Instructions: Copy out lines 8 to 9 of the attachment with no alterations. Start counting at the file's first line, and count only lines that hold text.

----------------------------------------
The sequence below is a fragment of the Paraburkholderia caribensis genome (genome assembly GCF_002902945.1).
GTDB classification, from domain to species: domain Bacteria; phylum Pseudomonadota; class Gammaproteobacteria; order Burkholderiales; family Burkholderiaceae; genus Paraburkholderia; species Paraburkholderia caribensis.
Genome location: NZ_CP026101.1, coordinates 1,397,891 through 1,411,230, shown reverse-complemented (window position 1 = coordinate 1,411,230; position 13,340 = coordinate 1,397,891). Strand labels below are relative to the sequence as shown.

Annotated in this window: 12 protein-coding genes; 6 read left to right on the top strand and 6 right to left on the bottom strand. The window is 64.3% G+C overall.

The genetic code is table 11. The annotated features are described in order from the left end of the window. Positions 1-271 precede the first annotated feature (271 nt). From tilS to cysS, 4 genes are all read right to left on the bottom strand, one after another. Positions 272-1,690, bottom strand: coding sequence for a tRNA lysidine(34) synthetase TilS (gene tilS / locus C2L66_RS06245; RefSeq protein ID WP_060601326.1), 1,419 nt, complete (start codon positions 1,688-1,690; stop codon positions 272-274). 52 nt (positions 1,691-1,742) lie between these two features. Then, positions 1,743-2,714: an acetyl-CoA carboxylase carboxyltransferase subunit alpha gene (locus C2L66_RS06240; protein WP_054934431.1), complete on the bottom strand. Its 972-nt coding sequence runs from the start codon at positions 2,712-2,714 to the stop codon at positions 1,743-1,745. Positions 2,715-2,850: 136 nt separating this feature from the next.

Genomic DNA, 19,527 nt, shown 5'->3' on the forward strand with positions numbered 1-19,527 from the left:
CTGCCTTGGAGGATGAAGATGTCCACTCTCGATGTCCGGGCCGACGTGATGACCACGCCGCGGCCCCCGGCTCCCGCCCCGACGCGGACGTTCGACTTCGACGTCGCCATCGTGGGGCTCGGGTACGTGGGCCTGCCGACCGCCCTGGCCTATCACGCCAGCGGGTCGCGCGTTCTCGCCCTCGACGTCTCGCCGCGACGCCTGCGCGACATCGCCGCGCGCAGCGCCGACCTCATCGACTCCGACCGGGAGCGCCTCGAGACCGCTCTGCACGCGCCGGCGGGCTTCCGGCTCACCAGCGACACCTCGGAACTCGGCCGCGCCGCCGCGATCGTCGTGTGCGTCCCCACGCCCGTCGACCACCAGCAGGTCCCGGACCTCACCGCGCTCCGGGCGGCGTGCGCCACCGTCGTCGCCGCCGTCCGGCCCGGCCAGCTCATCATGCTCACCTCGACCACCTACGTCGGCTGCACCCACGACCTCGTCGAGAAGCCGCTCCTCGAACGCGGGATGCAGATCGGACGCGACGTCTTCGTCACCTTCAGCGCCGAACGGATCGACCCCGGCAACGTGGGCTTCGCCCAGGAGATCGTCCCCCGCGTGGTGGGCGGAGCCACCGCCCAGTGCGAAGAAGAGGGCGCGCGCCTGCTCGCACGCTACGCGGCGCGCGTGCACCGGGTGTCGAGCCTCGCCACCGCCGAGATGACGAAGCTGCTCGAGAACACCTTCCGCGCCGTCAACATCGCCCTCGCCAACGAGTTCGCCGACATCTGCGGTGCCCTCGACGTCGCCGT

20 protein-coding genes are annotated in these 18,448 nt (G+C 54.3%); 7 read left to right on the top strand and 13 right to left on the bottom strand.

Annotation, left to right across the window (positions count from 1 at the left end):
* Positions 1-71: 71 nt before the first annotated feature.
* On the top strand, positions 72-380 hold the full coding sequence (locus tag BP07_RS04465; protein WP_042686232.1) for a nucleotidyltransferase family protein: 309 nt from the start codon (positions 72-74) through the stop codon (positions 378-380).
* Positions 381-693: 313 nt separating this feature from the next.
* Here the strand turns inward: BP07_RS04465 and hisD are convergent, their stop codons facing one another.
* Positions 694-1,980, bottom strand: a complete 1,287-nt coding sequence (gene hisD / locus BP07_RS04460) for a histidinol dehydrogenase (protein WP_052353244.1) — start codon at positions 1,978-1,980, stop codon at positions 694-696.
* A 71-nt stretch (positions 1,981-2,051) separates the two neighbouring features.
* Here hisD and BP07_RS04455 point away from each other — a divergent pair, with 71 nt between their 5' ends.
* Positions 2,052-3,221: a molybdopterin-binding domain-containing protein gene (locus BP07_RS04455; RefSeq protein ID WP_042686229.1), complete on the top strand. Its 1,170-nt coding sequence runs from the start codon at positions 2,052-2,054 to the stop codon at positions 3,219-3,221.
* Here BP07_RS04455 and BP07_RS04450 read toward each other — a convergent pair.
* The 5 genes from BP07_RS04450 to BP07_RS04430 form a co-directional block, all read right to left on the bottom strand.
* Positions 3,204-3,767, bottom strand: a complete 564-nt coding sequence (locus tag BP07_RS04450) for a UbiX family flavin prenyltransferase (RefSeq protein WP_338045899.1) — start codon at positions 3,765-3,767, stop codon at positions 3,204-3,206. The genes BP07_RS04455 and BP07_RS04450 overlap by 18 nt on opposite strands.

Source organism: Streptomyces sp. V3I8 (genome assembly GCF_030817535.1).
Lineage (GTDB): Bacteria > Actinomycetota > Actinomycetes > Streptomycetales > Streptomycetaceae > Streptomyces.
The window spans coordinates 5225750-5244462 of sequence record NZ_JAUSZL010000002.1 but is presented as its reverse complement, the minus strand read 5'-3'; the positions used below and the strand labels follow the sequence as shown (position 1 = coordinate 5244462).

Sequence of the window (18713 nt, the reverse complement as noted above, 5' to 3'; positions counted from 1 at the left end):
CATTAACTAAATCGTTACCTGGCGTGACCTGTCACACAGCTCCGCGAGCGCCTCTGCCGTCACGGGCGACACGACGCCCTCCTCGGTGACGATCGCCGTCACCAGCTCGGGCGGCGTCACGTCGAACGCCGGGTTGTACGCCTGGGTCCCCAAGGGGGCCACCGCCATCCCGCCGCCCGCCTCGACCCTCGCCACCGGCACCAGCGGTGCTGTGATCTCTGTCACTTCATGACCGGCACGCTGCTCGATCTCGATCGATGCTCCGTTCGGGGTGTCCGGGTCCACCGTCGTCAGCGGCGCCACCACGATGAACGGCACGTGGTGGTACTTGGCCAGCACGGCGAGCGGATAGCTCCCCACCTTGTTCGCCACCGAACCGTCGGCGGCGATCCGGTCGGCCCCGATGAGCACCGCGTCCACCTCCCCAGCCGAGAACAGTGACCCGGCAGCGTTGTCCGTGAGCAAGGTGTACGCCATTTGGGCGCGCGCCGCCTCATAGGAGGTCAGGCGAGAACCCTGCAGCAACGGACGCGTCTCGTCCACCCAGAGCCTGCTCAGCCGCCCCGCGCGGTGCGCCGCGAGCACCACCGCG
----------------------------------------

20 protein-coding genes are annotated in these 18,448 nt (G+C 54.3%); 7 read left to right on the top strand and 13 right to left on the bottom strand.

Annotation, left to right across the window (positions count from 1 at the left end):